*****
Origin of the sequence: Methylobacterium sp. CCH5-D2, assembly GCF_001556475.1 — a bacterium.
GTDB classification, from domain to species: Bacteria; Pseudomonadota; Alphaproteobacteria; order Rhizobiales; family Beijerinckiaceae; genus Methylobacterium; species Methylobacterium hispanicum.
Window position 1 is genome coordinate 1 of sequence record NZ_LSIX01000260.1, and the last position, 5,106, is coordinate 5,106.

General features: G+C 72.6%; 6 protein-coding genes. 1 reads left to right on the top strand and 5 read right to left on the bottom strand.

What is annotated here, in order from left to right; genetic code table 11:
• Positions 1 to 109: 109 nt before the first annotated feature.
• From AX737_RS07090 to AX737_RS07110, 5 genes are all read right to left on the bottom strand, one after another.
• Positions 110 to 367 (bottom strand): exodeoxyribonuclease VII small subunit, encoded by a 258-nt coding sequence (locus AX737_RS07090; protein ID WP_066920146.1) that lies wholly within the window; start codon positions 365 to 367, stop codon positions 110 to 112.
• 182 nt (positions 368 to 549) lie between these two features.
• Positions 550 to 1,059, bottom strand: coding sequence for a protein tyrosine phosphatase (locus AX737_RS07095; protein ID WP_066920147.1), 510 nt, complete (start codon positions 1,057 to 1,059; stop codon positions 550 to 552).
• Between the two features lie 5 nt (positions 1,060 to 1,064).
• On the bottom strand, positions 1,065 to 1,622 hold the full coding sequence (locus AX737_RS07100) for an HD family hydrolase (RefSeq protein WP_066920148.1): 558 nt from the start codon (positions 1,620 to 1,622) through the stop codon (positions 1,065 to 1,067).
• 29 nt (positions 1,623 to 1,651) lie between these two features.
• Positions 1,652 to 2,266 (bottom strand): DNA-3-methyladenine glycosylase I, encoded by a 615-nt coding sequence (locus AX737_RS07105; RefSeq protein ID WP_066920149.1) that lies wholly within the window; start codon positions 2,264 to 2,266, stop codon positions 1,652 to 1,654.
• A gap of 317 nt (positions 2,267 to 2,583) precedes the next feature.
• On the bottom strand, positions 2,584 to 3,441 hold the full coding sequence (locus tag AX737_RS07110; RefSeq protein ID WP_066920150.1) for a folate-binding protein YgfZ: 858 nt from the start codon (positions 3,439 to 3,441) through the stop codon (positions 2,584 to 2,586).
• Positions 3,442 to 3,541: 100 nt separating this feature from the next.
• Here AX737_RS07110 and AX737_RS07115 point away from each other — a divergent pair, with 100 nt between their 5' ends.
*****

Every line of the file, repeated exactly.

Origin of the sequence: Methylobacterium sp. CCH5-D2, assembly GCF_001556475.1 — a bacterium.
GTDB classification, from domain to species: Bacteria; Pseudomonadota; Alphaproteobacteria; order Rhizobiales; family Beijerinckiaceae; genus Methylobacterium; species Methylobacterium hispanicum.
Window position 1 is genome coordinate 1 of sequence record NZ_LSIX01000260.1, and the last position, 5,106, is coordinate 5,106.

General features: G+C 72.6%; 6 protein-coding genes. 1 reads left to right on the top strand and 5 read right to left on the bottom strand.

What is annotated here, in order from left to right; genetic code table 11:
• Positions 1 to 109: 109 nt before the first annotated feature.
• From AX737_RS07090 to AX737_RS07110, 5 genes are all read right to left on the bottom strand, one after another.
• Positions 110 to 367 (bottom strand): exodeoxyribonuclease VII small subunit, encoded by a 258-nt coding sequence (locus AX737_RS07090; protein ID WP_066920146.1) that lies wholly within the window; start codon positions 365 to 367, stop codon positions 110 to 112.
• 182 nt (positions 368 to 549) lie between these two features.
• Positions 550 to 1,059, bottom strand: coding sequence for a protein tyrosine phosphatase (locus AX737_RS07095; protein ID WP_066920147.1), 510 nt, complete (start codon positions 1,057 to 1,059; stop codon positions 550 to 552).
• Between the two features lie 5 nt (positions 1,060 to 1,064).
• On the bottom strand, positions 1,065 to 1,622 hold the full coding sequence (locus AX737_RS07100) for an HD family hydrolase (RefSeq protein WP_066920148.1): 558 nt from the start codon (positions 1,620 to 1,622) through the stop codon (positions 1,065 to 1,067).
• 29 nt (positions 1,623 to 1,651) lie between these two features.
• Positions 1,652 to 2,266 (bottom strand): DNA-3-methyladenine glycosylase I, encoded by a 615-nt coding sequence (locus AX737_RS07105; RefSeq protein ID WP_066920149.1) that lies wholly within the window; start codon positions 2,264 to 2,266, stop codon positions 1,652 to 1,654.
• A gap of 317 nt (positions 2,267 to 2,583) precedes the next feature.
• On the bottom strand, positions 2,584 to 3,441 hold the full coding sequence (locus tag AX737_RS07110; RefSeq protein ID WP_066920150.1) for a folate-binding protein YgfZ: 858 nt from the start codon (positions 3,439 to 3,441) through the stop codon (positions 2,584 to 2,586).
• Positions 3,442 to 3,541: 100 nt separating this feature from the next.
• Here AX737_RS07110 and AX737_RS07115 point away from each other — a divergent pair, with 100 nt between their 5' ends.